In 2022, a report offered evidence that major cometary or asteroidal impacts or airbursts have been more frequent than previously thought. University of Cincinnati’s Professor Kenneth Tankersley and his colleagues have listed many such events that are known to have occurred since one apparently wiped out the dinosaurs. The most disturbing fact is the number of encounters experienced within historical times, for example – “Archaeologists have found meteorites, microspherules, iridium and platinum anomalies, and burned charcoal-rich habitation surfaces at 11 archaeological sites of the Hopewell culture in three states stretching across the Ohio River Valley. While Hopewell people survived the catastrophic event, which occurred between 252 and 383 CE, it likely contributed to their cultural decline.” (as) Jason Colavito is critical of this claim“because the Hopewell did not enter a terminal decline after their proposed impact date of c. 255-300 CE but flourished for another 200 years.”(at)
In 1752, the French astronomer, Pierre-Louis Moreau de Maupertuis, expressed the view that “However dangerous might be the shock of a comet, it might be so slight, that it would only do damage at the part of the Earth where it actually struck” and with coincidental foresight added “ Perhaps we should be very surprised to find that the debris of these masses that we despised were formed of gold and diamonds” considering how Richard Firestone and his associates more recently used the existence of nanodiamonds to confirm the cometary impact of 11,000 BC over North America.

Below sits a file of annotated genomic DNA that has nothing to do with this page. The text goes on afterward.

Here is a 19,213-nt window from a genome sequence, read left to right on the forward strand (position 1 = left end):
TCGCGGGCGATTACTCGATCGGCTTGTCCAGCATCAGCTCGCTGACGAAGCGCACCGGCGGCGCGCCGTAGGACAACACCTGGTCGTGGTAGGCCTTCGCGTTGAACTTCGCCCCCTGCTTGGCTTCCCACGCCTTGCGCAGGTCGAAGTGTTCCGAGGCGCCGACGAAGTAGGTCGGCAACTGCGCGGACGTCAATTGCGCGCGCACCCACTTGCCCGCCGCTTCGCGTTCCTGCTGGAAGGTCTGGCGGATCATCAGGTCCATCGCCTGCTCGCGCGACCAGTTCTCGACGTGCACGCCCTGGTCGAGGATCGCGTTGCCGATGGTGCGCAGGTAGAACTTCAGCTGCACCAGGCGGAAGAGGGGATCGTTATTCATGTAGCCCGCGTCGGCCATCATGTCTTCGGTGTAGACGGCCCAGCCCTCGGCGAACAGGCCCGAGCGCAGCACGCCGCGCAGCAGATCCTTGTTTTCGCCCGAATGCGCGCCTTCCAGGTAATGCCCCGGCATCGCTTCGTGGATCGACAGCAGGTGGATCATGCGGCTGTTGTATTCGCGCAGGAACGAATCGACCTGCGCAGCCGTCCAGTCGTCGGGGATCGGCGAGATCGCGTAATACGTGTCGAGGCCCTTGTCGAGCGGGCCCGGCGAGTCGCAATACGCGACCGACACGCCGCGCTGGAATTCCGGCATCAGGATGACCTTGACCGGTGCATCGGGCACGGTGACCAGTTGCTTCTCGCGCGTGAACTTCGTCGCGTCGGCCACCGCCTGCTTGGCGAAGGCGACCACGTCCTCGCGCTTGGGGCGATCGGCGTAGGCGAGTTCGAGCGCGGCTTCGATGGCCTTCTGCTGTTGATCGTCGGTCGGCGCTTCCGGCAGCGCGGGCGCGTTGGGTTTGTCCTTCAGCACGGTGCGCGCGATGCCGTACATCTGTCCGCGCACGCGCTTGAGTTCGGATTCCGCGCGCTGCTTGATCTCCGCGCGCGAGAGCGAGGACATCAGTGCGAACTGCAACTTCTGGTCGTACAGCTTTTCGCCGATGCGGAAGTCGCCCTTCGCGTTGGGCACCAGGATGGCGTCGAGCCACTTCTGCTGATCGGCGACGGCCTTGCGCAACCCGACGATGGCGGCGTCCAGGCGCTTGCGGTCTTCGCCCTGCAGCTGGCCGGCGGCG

Asteroids and comets have been blamed for the demise of Atlantis since the end of the 18th century. It was the Italian polymath, Giovanni Rinaldo Carli, who in 1788 declared that part of a passing comet hit the Earth and was responsible for the destruction of Atlantis. A century later in his second book on Atlantis, Ignatius Donnelly similarly claimed that a comet’s collision with Earth was the cause of Atlantis’ destruction(af). Comets rather than asteroids were initially blamed because of their high visibility. However, as our technology advanced and we gradually became aware of the number of large asteroids that intersect with the Earth’s orbit they replaced comets as the more likely cause of historical impacts.
For some decades, Bob Kobres has been studying the evidence for cometary encounters contained in ancient mythologies and their possible association with known events(ah) such as the creation of the Carolina Bays or the Bronze Age Collapse(ag).